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John Wheeler February 12, 2020 0 Comments

Bloatware is software that nobody asked for but is on your computer, taking up valuable space. These software apps come with your hardware pre-installed, and very often, it isn’t always apparent how to delete them properly.


In mid-2014, Lenovo users noticed that something was awry with their web browsers: banner ads were breaking webpage layouts and pop-ups were making surfing unpleasant. A deep dive into the problem led to the discovery of pre-installed software called Superfish — malware in the form of an adware pusher. 

The app caused an uproar not only because of its disruptive ads, but also because it was found that Lenovo had essentially interrupted what’s known in the industry as the certificate chain — a chain of trust whereby companies that run machines that users visit as they traverse the internet provide certificates that prove they’re a legitimate party. With Superfish, Lenovo allegedly used self-signed certificates — as Lenovo is a known and trusted brand — making Superfish the root Certificate Authority (CA), meaning it can decide which encrypted communications to trust.

This was bad news for data privacy because in theory, Lenovo could have used Superfish to generate a valid encryption certificate, giving them an opportunity to abuse this trust to spy on PC owners. It also meant that malicious hackers could simply use Superfish’s encryption methods and abuse them to intercept other people’s internet traffic.

Bloatware everywhere

Microsoft has developed and deployed its fair share of bloatware as well. The Windows 10 operating system, in particular, has plenty of them, such as:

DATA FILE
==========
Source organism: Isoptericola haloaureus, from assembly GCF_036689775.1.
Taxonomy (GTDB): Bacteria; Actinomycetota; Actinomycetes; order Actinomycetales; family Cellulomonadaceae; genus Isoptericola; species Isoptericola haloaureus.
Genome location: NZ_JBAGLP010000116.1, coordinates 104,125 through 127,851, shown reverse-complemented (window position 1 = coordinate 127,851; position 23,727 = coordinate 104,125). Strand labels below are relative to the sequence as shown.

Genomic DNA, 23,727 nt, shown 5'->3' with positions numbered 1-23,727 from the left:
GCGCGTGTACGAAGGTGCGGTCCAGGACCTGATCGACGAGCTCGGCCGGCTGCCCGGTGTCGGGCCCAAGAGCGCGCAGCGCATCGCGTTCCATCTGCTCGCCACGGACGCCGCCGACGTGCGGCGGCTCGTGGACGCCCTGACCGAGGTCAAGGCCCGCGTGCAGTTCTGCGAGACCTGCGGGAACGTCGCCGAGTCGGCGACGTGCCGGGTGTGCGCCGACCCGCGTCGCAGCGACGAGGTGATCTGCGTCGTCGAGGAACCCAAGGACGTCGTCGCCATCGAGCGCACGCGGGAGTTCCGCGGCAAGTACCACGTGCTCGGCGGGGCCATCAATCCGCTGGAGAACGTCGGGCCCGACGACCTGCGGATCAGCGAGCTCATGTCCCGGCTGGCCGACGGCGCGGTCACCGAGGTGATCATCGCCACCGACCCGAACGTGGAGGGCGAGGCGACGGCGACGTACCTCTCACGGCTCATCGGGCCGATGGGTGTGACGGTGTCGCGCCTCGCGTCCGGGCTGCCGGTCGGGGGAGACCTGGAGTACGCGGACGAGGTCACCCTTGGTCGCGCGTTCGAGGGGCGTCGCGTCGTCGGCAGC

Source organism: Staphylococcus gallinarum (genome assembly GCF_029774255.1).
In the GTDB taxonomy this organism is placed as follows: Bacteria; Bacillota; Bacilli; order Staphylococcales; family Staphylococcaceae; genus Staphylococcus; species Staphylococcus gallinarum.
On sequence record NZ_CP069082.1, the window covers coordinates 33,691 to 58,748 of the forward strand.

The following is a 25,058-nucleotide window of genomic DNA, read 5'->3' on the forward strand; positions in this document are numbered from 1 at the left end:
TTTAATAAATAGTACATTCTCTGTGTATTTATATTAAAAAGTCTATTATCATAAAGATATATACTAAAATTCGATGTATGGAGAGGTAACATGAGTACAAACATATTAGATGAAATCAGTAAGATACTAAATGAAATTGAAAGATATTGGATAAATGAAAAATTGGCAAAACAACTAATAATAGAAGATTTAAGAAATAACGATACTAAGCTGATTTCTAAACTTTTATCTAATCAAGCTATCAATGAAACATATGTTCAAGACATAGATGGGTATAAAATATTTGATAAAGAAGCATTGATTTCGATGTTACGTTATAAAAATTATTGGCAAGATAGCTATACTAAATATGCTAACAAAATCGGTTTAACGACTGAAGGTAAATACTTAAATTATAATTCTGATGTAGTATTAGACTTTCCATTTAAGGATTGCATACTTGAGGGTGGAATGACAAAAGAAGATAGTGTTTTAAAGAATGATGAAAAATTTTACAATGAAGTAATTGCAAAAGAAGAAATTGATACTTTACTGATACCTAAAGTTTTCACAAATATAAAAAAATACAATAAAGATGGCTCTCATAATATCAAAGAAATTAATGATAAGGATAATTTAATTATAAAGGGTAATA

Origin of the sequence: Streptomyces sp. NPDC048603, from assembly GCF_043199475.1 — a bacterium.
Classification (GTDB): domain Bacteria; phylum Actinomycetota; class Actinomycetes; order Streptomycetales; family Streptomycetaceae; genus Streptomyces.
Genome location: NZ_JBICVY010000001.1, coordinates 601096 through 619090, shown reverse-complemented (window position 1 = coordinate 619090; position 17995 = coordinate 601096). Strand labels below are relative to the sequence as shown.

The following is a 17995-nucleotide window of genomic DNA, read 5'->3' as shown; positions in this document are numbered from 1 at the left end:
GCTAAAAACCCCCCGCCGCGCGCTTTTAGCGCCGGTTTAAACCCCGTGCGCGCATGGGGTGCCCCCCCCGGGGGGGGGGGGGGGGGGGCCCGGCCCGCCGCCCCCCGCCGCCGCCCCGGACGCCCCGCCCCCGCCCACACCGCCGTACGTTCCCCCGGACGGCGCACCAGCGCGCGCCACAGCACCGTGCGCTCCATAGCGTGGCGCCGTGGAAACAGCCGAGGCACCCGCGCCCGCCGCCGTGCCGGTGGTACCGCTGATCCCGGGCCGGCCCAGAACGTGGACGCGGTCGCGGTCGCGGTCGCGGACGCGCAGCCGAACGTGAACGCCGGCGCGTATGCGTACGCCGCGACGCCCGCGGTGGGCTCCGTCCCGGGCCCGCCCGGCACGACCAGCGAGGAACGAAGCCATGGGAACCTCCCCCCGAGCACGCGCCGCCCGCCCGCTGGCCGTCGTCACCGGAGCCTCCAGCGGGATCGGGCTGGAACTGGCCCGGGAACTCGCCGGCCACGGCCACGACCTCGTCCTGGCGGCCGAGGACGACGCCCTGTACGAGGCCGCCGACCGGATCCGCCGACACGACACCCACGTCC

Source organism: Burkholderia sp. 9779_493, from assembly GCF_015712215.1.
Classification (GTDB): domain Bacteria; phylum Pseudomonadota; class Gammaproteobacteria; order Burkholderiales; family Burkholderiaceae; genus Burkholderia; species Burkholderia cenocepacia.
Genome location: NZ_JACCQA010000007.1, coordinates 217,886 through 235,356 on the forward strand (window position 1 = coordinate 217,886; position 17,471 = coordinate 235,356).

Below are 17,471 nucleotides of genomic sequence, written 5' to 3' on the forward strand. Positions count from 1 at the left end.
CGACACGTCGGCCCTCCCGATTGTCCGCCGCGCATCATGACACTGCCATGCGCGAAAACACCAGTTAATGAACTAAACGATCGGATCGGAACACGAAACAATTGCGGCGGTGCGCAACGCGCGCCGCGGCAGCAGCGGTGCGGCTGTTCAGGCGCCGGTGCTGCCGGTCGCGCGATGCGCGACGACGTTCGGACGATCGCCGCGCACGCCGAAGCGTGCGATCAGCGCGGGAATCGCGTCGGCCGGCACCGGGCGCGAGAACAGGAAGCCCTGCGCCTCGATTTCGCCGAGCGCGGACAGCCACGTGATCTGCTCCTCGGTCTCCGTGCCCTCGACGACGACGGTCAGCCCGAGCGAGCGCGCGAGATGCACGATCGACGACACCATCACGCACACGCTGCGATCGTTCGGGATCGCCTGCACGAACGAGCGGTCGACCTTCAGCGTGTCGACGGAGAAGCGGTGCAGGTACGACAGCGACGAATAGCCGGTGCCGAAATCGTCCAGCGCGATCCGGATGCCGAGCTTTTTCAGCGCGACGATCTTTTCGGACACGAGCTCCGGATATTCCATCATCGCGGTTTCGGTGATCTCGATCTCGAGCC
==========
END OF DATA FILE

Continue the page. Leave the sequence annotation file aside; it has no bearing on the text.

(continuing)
• Quicktime
  • CCleaner
  • uTorrent
  • Shockwave Player
  • Microsoft Silverlight
  • Browser toolbars
  • Coupon printer for Windows
  • WinRAR
  • Apps by the hardware manufacturer (laptop brand)

Some of these even run in the background and slow down computers without users knowing it.

While some users find value in these add-ons, many prefer to start with a leaner operating system due to storage space and processing power concerns. If they want a particular software, they prefer to download it themselves so they can have greater control over their machines and how they experience their hardware and software.

Like Superfish, other Windows 10 bloatware can also cause critical vulnerabilities. One ironic incident involved a pre-installed version of Keeper Password Manager. Instead of keeping passwords safe, it allowed malicious actors behind any website to steal passwords due to bloatware. While Windows 10 users needed to enable Keeper to store their passwords that exposed them to vulnerabilities, it makes you wonder why such a flawed password manager app was there in the first place.

How to rid your PC of bloatware

Removing inclusions you did not ask can be a hassle, but it’s actually fairly easy. Windows has been kind enough to include a robust bloatware removal tool so that you can remove all apps you don’t need. Here’s how:

  1. Click the Start menu and type Windows Security in the search bar.
  2. Go to the Device Performance & Health section.
  3. Scroll down and you’ll see a section with the header “Fresh start”. Click on the additional info link at the bottom.
  4. Click on Get Started and accept the user account control (UAC) prompt.
  5. The Fresh start interface should pop open. Click Next.
  6. The tool will present a list of Windows 10 bloatware that will be removed. Review the list and click Next.
  7. Click on Start.

Bloatware not only clutters your laptops and PCs, but it can also render your business vulnerable to cybersecurity breaches. Save yourself from tons of headaches down the line; learn more about protecting your computers from bloatware. Call our team of IT experts today.


Published with permission from TechAdvisory.org. Source.